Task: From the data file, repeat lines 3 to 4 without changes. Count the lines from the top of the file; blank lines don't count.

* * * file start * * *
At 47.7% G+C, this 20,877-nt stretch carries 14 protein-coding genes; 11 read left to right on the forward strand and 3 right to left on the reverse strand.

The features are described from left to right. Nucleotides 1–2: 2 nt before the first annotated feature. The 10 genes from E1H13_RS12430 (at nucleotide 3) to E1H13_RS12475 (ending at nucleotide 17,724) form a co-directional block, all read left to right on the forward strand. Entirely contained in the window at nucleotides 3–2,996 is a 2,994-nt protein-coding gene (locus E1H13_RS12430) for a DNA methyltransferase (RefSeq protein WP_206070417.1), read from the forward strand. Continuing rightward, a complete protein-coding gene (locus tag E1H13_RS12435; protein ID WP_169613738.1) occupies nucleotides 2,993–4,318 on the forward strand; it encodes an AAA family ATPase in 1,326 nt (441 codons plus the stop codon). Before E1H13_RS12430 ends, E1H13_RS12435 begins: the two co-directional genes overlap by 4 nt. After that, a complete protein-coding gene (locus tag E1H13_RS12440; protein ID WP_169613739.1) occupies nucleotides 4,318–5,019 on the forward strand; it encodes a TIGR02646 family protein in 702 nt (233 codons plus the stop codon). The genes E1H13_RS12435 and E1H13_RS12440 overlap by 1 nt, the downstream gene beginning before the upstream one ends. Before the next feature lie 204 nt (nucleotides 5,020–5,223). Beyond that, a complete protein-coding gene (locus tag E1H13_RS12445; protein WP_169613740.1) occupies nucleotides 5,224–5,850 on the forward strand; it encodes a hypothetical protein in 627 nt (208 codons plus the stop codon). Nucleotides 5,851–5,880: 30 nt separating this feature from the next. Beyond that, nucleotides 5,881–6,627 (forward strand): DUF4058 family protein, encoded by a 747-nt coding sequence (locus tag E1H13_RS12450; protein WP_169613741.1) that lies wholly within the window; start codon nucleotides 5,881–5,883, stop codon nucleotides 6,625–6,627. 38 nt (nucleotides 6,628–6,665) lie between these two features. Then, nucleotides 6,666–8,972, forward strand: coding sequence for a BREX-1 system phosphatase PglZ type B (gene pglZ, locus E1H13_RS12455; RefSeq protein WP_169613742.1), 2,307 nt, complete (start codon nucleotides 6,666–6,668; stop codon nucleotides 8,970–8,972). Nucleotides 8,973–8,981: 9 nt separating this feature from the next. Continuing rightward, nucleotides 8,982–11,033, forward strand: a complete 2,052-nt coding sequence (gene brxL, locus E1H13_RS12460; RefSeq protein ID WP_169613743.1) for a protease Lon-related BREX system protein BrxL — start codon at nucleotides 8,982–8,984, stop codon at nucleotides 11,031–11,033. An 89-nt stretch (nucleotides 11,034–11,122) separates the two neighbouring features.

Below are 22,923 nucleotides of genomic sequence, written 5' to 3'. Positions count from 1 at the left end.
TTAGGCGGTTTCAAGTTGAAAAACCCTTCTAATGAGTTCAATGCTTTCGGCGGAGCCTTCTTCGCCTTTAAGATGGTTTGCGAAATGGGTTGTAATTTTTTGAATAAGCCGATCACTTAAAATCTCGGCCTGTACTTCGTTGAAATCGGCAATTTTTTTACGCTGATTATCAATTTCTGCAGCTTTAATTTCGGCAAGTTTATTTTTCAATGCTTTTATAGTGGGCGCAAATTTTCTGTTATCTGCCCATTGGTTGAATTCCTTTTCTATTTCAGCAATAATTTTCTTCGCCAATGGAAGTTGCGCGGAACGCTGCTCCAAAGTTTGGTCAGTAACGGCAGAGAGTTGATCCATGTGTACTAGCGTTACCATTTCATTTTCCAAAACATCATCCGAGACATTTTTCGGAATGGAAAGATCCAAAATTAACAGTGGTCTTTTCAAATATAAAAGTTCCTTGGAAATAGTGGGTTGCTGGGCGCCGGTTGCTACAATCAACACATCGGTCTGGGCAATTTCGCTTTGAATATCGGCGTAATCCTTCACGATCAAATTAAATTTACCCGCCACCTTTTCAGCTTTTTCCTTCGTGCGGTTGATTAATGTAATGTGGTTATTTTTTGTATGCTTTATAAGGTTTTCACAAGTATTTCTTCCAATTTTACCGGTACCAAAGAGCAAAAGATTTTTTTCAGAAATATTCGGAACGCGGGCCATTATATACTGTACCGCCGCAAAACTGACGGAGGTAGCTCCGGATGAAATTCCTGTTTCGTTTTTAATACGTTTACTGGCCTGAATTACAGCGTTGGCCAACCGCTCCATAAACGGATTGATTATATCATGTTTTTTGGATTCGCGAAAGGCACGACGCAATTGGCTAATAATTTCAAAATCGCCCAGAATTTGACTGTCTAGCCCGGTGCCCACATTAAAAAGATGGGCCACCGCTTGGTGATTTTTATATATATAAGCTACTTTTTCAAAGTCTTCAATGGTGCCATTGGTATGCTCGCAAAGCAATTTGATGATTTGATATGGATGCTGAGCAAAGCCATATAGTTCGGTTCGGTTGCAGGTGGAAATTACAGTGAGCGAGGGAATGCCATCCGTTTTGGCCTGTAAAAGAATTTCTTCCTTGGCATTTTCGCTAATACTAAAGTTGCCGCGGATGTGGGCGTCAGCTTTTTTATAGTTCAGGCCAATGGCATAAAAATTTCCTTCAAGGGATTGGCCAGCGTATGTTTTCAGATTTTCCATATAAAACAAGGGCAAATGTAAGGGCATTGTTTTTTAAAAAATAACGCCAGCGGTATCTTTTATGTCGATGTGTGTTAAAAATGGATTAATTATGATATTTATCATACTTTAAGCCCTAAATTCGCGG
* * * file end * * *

Below are 22,923 nucleotides of genomic sequence, written 5' to 3'. Positions count from 1 at the left end.
TTAGGCGGTTTCAAGTTGAAAAACCCTTCTAATGAGTTCAATGCTTTCGGCGGAGCCTTCTTCGCCTTTAAGATGGTTTGCGAAATGGGTTGTAATTTTTTGAATAAGCCGATCACTTAAAATCTCGGCCTGTACTTCGTTGAAATCGGCAATTTTTTTACGCTGATTATCAATTTCTGCAGCTTTAATTTCGGCAAGTTTATTTTTCAATGCTTTTATAGTGGGCGCAAATTTTCTGTTATCTGCCCATTGGTTGAATTCCTTTTCTATTTCAGCAATAATTTTCTTCGCCAATGGAAGTTGCGCGGAACGCTGCTCCAAAGTTTGGTCAGTAACGGCAGAGAGTTGATCCATGTGTACTAGCGTTACCATTTCATTTTCCAAAACATCATCCGAGACATTTTTCGGAATGGAAAGATCCAAAATTAACAGTGGTCTTTTCAAATATAAAAGTTCCTTGGAAATAGTGGGTTGCTGGGCGCCGGTTGCTACAATCAACACATCGGTCTGGGCAATTTCGCTTTGAATATCGGCGTAATCCTTCACGATCAAATTAAATTTACCCGCCACCTTTTCAGCTTTTTCCTTCGTGCGGTTGATTAATGTAATGTGGTTATTTTTTGTATGCTTTATAAGGTTTTCACAAGTATTTCTTCCAATTTTACCGGTACCAAAGAGCAAAAGATTTTTTTCAGAAATATTCGGAACGCGGGCCATTATATACTGTACCGCCGCAAAACTGACGGAGGTAGCTCCGGATGAAATTCCTGTTTCGTTTTTAATACGTTTACTGGCCTGAATTACAGCGTTGGCCAACCGCTCCATAAACGGATTGATTATATCATGTTTTTTGGATTCGCGAAAGGCACGACGCAATTGGCTAATAATTTCAAAATCGCCCAGAATTTGACTGTCTAGCCCGGTGCCCACATTAAAAAGATGGGCCACCGCTTGGTGATTTTTATATATATAAGCTACTTTTTCAAAGTCTTCAATGGTGCCATTGGTATGCTCGCAAAGCAATTTGATGATTTGATATGGATGCTGAGCAAAGCCATATAGTTCGGTTCGGTTGCAGGTGGAAATTACAGTGAGCGAGGGAATGCCATCCGTTTTGGCCTGTAAAAGAATTTCTTCCTTGGCATTTTCGCTAATACTAAAGTTGCCGCGGATGTGGGCGTCAGCTTTTTTATAGTTCAGGCCAATGGCATAAAAATTTCCTTCAAGGGATTGGCCAGCGTATGTTTTCAGATTTTCCATATAAAACAAGGGCAAATGTAAGGGCATTGTTTTTTAAAAAATAACGCCAGCGGTATCTTTTATGTCGATGTGTGTTAAAAATGGATTAATTATGATATTTATCATACTTTAAGCCCTAAATTCGCGG